What is Immersive Technology?

Immersive technology refers to all forms of perceptual (input to the user) and interactive (output from the user) hardware technologies that blur the line between the physical world and the simulated or digital world. To create a realistic environment, development and recording tools that blends the various technologies together for use within various types of immersive applications or media is required.

Perceptual technologies:

Various perceptive technologies are being developed to trick your brain into believing that the digital source of information that it is exposed to is real.

Humans have multiple methods of sensing their environment. Methods include Sight (visual), Hearing (audio), Touch (tactile), Taste (gustation), and Smell (olfaction). Most of the commercial research and development is focused on the Visual, Auditory and Tactile immersive solutions:


  • 3D (stereoscopic)

Stereo displays present offset / slightly different images to both eyes. These 2 offset images give the brain a perception of 3D depth. Examples of stereo-display solutions:

– Handheld stereoscopic viewers such as the View-Master which presents a set of miniaturized color-film transparencies on a cardboard disk to the viewer in 3D (I had one in the early 80’s).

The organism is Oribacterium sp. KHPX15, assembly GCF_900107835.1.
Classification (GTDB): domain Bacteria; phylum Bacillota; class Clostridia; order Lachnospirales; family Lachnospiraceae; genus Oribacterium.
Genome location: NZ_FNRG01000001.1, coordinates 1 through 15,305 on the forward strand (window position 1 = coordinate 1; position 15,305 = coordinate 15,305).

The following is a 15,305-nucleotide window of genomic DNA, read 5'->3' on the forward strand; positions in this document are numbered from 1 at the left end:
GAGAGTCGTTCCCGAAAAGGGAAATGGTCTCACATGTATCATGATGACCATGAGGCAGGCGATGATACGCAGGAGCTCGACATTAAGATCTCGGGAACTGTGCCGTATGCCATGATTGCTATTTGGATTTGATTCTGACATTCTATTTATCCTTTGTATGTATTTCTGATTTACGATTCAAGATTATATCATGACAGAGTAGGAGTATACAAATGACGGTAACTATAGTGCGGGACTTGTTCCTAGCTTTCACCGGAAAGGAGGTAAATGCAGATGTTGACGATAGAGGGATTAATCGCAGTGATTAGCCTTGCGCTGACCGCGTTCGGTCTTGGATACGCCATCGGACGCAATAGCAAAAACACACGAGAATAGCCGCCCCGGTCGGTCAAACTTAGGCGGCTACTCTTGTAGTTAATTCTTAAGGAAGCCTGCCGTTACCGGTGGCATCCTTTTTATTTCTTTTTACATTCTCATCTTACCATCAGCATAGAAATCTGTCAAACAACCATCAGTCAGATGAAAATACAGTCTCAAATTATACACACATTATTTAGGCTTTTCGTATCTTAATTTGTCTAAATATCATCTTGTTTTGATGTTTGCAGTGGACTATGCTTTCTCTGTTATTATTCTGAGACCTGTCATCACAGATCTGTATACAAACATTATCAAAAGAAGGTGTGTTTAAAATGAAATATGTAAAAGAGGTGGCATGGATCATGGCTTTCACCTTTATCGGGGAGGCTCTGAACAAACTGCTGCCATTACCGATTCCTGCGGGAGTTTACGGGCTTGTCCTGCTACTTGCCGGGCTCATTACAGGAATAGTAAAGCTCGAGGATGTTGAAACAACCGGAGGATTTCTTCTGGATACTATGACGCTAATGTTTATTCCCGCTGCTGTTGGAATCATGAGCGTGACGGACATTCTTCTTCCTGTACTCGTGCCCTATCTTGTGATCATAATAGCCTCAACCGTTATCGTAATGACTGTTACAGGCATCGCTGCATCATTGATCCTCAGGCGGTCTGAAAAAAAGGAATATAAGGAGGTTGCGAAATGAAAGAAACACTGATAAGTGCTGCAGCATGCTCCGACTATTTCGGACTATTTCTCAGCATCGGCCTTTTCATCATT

stereo slide viewer from joe haupt

– Anaglyph 3D glasses, with red/cyan, red/green or red/blue colour filters used to watch anaglyph films.

Colour 3D Anaglyph of 3D Anaglyph Stereoscopic Glasses

– Polarized 3D glasses to view films displayed on an aluminized or silver screen are popular in some theatres and theme parks. Two superimposed images are projected onto the same screen through different polarizing filters to present a stereoscopic image to the person wearing the special glasses.

polarized 3d by forrest o

– Anaglyph 3D and Interference filter technology are employed by Dolby 3D where different wavelengths of red, green, and blue light are presented to each eye. The screens that are used with this method are cheaper than the aluminized/silver screens required for polarized stereoscopic films. However, the glasses required are more expensive.

dolby 3d

– Autostereoscopy as utilised by the Nintendo 3DS solution do not require the viewer to wear 3D glasses. The handheld gaming device uses parallax barrier technology to display a 3D image. Each eye sees a slightly different image and therefore perceives what they are seeing to be 3D.

nintendo 3ds

  • 4D experiences

4D combines 3D (stereoscopic) film with physical effects that occur in synchronization with the film. Effects may include sprayed water, wind, strobe lights, the movement or vibration of the theater seat and introduction of certain smells. The theater may also introduce smoke or bubbles to enhance the experience.

SpongeBob SquarePants 4D at Nick Hotel

  • Fulldome